Coins from British territories have a habit of making an unexpected appearance in our change.
Finding one in your change is an annoyance on one hand as the coins are not legal tender in the UK. On the other hand, from a collecting point of view, new and interesting designs are always a bonus!
The Bailiwick of Jersey is the largest of the Channel Islands and is situated off the coast of Normandy, France. As a British Crown dependency, Pound Sterling is the official currency of the island. However, Jersey started issuing the Jersey Pound in 1841 not as a separate currency, but as an issue of banknotes and coins by the State of Jersey.
Jersey has a population of just over 100,000 and as with all coins from the British Isles, mintage figures are always expected to be quite low.
When is a Penny not a Penny?
When it’s 1/12 of a Shilling. After the Norman Conquest in 1066, the pound was divided into twenty shillings or 240 pennies. So before decimalisation in 1971, 1/12 of a Shilling would have amounted to 1 Penny.
The Penny by another name…
During Queen Elizabeth ΙΙ’s reign, Jersey issued three commemorative 1/12th shilling coins – this penny marks the 900th anniversary of the Norman Conquest and is the last bronze 1/12th of a shilling issued during the Old Elizabeth ΙΙ coinage, 1954-1966.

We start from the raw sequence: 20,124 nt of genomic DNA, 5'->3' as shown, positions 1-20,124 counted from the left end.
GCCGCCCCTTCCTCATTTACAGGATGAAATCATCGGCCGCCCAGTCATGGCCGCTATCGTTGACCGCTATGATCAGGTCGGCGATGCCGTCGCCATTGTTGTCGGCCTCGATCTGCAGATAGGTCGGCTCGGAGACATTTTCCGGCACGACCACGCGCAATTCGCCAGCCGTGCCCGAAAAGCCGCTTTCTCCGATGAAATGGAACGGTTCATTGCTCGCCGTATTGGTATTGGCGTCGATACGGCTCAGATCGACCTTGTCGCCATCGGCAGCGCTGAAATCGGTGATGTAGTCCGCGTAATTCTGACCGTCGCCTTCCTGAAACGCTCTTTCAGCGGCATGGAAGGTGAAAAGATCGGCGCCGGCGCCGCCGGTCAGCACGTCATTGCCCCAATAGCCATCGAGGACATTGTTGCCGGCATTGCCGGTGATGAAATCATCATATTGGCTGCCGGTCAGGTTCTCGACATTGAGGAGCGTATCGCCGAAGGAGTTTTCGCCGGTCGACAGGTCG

Before decimalisation, Jersey, as a British Crown Dependency, was required to use the crowned effigy of the Queen on the obverse of its coins. This coin features Cecil Thomas’ famous crowned portrait of Her Majesty the Queen with the simple legend ‘QUEEN ELIZABETH THE SECOND’.
The reverse, designed by Georgie Edward Kruger Gray, features the Jersey Coat of Arms containing three lions and the dates ‘1066’ and ‘1966’ divided either side of the shield. The Jersey Coat of Arms derives from the seal granted to the island by King Edward Ι in 1279.
As the last 1/12th of a shilling coin issued during the Old Elizabeth ΙΙ coinage this 1/12th shilling has become a coveted collector’s item.
Click here to own a Jersey 1/12th of a Shilling Coin